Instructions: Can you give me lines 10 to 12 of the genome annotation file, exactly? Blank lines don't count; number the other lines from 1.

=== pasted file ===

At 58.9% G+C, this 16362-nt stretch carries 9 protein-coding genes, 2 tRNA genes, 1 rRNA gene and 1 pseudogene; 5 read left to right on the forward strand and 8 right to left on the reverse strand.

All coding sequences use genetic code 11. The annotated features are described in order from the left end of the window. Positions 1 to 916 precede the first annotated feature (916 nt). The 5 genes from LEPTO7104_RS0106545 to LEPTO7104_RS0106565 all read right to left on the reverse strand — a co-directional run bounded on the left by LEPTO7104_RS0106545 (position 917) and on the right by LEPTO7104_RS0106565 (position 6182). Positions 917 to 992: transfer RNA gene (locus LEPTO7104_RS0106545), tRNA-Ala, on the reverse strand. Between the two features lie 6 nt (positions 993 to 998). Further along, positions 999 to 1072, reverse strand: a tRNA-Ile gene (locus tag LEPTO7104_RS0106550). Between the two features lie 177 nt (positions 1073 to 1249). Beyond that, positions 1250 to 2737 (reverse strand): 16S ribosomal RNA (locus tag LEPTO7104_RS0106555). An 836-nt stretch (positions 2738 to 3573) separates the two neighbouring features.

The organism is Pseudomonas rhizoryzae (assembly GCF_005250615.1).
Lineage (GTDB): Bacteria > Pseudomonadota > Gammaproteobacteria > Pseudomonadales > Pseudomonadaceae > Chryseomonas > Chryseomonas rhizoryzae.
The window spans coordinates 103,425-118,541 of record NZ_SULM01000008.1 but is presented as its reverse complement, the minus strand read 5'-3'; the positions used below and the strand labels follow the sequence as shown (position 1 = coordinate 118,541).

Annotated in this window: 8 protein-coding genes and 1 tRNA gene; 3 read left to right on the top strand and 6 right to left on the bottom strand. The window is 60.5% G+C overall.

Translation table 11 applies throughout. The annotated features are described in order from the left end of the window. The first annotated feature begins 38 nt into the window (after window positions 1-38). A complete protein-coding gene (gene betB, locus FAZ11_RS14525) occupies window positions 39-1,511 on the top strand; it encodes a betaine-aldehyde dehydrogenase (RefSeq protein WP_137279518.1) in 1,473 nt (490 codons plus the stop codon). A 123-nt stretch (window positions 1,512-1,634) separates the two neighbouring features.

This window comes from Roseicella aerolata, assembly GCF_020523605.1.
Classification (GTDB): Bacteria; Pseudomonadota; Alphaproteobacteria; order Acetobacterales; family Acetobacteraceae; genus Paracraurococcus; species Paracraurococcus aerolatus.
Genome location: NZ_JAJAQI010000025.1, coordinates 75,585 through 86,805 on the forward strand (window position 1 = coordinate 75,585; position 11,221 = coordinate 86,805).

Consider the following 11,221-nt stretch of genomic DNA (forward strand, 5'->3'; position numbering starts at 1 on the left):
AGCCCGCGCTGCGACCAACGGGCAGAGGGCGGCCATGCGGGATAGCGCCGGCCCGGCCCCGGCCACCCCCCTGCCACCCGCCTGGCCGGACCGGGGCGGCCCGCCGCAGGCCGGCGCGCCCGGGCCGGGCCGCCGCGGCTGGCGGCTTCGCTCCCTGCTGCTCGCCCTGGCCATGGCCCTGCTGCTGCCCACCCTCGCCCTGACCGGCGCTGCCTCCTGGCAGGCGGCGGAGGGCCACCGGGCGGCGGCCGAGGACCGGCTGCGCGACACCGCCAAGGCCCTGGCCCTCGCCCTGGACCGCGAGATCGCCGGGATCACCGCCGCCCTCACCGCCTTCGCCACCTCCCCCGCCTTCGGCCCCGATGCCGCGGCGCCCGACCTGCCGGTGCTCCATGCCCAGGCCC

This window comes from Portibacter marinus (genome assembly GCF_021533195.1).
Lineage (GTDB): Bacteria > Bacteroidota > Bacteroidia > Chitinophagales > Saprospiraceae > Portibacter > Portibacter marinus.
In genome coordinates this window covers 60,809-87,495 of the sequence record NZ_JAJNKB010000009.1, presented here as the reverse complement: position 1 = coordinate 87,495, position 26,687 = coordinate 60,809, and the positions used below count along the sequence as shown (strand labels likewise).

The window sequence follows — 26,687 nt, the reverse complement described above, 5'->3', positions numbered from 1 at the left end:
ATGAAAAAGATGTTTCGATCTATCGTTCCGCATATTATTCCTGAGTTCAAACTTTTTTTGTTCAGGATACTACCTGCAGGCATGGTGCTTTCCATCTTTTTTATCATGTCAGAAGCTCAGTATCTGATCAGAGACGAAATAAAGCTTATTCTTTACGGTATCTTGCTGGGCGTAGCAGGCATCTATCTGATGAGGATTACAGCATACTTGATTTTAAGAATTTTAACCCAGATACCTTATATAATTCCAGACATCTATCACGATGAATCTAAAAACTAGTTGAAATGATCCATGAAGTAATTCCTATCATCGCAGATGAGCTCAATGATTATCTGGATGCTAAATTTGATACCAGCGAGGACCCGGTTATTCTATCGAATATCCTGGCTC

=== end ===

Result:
Genome location: NZ_JAJAQI010000025.1, coordinates 75,585 through 86,805 on the forward strand (window position 1 = coordinate 75,585; position 11,221 = coordinate 86,805).

Consider the following 11,221-nt stretch of genomic DNA (forward strand, 5'->3'; position numbering starts at 1 on the left):
AGCCCGCGCTGCGACCAACGGGCAGAGGGCGGCCATGCGGGATAGCGCCGGCCCGGCCCCGGCCACCCCCCTGCCACCCGCCTGGCCGGACCGGGGCGGCCCGCCGCAGGCCGGCGCGCCCGGGCCGGGCCGCCGCGGCTGGCGGCTTCGCTCCCTGCTGCTCGCCCTGGCCATGGCCCTGCTGCTGCCCACCCTCGCCCTGACCGGCGCTGCCTCCTGGCAGGCGGCGGAGGGCCACCGGGCGGCGGCCGAGGACCGGCTGCGCGACACCGCCAAGGCCCTGGCCCTCGCCCTGGACCGCGAGATCGCCGGGATCACCGCCGCCCTCACCGCCTTCGCCACCTCCCCCGCCTTCGGCCCCGATGCCGCGGCGCCCGACCTGCCGGTGCTCCATGCCCAGGCCC